Yarns

Be Italian. What else?

“Be Italian”, was the slogan of the last Pitti Filati based on two keywords for the SS 2016 season: “optimism” and “investment”
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According to the preliminary figures processed by SMI, although still decreasing, the turnover of the Italian yarn industry (in this context, inclusive of production of wool, cotton, and linen yarns) registered positive signs, and is expected to have halved the 2013 rate of fall: the average decrease for 2014 should be -2.2%, for total sector turnover of a little more than 2.9 billion euro. Both cotton and linen spinning, thanks to good results both on the foreign markets and in Italy, were already showing an inversion of the trend in all their results including total sales, which thus returned to showing positive variations. The last Pitti Filati based on two of key words: “optimism” and “investment”.

MagliaItalia is the theme at Spazio di Ricerca conceived by designer Angelo Figus together with knitwear expert Nicola Miller. Italy as a source of interest, in fact the coming Expo is the subject that inspires “passion and pride of Made in Italy products: a journey in our country beginning from the charm of its places and history to a contemporary landscape of lights, colours, scents and impressions that combine beauty, craftsmanship, quality, research beyond its geographical boundaries, to impress the whole world.” An exciting creativity occupies this space full of texture and technical suggestions. Colour combined with refined stiches emerges. From orange to tile red, from asphalt grey to blue as concept shade of the season. Uneven surfaces, where knits lose their identity as a result of coatings and prints in a mix of techniques and materials.

Maglificio Ellynore is worth mentioning for the high-finish knitting combined with woven fabric and for number of process steps, such as washing, matting, sand blasting, felting and printing.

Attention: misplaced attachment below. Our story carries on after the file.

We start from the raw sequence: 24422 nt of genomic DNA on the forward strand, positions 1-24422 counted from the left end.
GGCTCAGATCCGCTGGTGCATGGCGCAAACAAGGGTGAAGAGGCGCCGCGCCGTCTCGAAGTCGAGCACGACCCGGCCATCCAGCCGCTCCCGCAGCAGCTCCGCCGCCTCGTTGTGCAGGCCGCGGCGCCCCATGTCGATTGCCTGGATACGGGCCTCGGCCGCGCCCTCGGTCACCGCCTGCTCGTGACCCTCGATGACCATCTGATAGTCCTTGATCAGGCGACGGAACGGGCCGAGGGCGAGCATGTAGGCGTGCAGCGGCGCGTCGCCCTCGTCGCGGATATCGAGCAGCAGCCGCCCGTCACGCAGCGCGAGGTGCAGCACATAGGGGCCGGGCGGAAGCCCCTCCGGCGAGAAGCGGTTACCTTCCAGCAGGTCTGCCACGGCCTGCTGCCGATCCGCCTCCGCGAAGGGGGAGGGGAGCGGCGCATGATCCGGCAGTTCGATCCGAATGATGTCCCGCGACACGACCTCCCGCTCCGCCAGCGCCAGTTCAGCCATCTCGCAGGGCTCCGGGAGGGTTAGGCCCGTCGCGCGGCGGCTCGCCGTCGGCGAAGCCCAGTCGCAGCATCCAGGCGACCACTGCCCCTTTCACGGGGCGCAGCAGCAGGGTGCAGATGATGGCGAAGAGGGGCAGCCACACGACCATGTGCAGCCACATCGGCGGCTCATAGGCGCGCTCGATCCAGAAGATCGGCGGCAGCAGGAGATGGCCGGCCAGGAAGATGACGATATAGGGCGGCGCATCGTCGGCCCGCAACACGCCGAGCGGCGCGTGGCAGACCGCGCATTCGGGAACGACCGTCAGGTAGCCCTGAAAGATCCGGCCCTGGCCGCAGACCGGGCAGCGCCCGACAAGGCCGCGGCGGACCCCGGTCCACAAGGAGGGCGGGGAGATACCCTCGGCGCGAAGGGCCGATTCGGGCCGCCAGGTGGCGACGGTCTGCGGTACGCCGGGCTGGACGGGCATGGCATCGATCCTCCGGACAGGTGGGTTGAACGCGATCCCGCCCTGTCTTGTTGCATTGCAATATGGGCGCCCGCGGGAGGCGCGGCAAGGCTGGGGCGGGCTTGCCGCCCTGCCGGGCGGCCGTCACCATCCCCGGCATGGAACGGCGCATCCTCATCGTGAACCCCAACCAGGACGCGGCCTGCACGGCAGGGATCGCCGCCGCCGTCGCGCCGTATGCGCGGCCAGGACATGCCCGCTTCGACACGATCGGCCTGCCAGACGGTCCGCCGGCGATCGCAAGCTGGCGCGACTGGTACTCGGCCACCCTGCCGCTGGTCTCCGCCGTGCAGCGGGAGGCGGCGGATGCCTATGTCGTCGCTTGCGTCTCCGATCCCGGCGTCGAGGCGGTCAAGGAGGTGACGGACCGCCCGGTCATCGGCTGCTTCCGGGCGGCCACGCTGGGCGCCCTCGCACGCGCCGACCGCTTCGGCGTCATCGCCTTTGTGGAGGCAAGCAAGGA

This special project Denim Italiano results from a cooperation between Milano Unica and Pitti Immagine, covering the Italian denim supply chain and approaching the high end global market. Managed by Angelo Figus, together with some other designers, weaving mills, clothing manufacturers, industrial laundries, accessories manufacturers and embroiderers, it shows a selection of fabrics and outfits from the best Italian manufacturers. T.B.M. Blue showed a range of denim fabrics of different weight and materials, not just indigo cotton, but cashmere, silk, wool or cupro, viscose and Lyocell mixtures. Not to forget top accessories manufacturers such as Zip GFD, with ecofriendly zippers, both as far as raw material and processing are concerned. Remmert, a historical leader on the ribbon and tape market, presented Comfort, a genuine revolution in woven ribbon and tape manufacture.

 

Investment is the topic at Filmar, a company involved in a social responsibility support project in favour of Egyptian cotton farmers. The political troubles the country went through caused a lot of difficulties to cotton farmers no longer supported by the government. Lacking the support of private entrepreneurs, farmers, actually the weakest loop of the supply chain, would stop cotton cultivation, putting the crops at risk.